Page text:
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  • Doesn't just apply to cyclists,
  • edited 1 July 2012 at 8:16AM
    marlotmarlot Forumite
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    edited 1 July 2012 at 8:16AM
    We could cut road deaths much further if we really wanted to.

    It always seems crazy that I have to do annual top-up training as an engineer and accountant - or I can be fined/struck off by my professional bodies.

    But I can pass my driving test at 17, and never have a further day of training ever, not even when I reach 70. And my driving is much more likely to kill someone than my engineering or accounting.

    I see people daily who are oblivious to the risks they are causing to themselves and others. Driving too close, not paying attention, using a mobile while driving, etc. I can only think that they either don't know what they're doing, or don't care.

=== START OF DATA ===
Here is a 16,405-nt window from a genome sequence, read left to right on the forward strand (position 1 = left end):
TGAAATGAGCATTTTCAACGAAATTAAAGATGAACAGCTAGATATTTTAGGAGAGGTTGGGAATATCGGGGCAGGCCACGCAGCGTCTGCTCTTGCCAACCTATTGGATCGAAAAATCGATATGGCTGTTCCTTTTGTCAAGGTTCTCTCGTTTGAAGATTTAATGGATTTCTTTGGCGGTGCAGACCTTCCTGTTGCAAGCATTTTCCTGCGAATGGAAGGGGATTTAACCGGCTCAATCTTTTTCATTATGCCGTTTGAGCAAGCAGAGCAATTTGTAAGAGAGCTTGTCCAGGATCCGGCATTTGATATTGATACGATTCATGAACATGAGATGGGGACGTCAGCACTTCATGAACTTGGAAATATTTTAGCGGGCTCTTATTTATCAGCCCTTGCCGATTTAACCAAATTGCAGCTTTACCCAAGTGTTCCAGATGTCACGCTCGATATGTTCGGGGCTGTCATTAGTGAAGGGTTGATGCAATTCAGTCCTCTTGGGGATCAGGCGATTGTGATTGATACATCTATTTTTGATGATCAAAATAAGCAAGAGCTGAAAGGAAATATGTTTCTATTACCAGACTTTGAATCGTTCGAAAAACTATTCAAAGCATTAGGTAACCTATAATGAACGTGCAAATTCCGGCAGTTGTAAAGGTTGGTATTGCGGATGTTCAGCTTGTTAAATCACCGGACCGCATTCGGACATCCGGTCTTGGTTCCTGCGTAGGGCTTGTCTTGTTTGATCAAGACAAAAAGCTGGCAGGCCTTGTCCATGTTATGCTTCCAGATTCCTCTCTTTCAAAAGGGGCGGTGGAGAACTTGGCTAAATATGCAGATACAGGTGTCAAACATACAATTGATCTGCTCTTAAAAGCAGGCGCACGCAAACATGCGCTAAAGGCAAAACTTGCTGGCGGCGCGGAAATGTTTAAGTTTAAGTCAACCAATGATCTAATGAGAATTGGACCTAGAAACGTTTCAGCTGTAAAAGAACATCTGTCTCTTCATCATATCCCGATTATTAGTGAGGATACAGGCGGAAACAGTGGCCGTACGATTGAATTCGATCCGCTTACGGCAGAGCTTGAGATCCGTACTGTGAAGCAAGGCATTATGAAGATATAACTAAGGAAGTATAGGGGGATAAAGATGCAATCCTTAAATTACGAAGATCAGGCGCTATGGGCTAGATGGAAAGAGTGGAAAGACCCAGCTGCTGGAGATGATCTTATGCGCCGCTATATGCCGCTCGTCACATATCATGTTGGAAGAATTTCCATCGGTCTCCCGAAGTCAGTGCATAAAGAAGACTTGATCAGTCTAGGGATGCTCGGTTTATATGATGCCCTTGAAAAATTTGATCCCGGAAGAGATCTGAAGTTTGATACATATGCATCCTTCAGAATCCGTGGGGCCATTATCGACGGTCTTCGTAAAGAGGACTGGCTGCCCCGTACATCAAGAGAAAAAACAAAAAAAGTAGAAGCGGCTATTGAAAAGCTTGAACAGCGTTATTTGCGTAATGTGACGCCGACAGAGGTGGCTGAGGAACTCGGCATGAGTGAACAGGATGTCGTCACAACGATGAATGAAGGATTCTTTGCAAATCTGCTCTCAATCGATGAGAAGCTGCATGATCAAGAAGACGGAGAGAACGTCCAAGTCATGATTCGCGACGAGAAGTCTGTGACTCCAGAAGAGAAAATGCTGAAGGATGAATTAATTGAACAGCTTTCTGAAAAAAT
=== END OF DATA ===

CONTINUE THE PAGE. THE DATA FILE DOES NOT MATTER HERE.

I strongly believe that every driver should have some top-up training (not a test) every 2-3 years.

    Instead we have a system that ignores the issues, and lets the bad habits get worse and worse. But then when the worst happens, we (maybe) throw the book at a driver who made the error - eg. up to 14 years in jail for causing death by dangerous drivinng.
  • Strider590Strider590 Forumite
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    custardy wrote: »

    This is why a lot of cyclists are now turning to helmet camera's..... Drivers get away with this because there's never any evidence, but in cases where they've been caught on camera, the prosecution has almost always been swift and harsh.
    “I may not agree with you, but I will defend to the death your right to make an a** of yourself.”

    <><><><><><><><><<><><><><><><><><><><><><> Don't forget to like and subscribe \/ \/ \/
  • custardycustardy Forumite
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    marlot wrote: »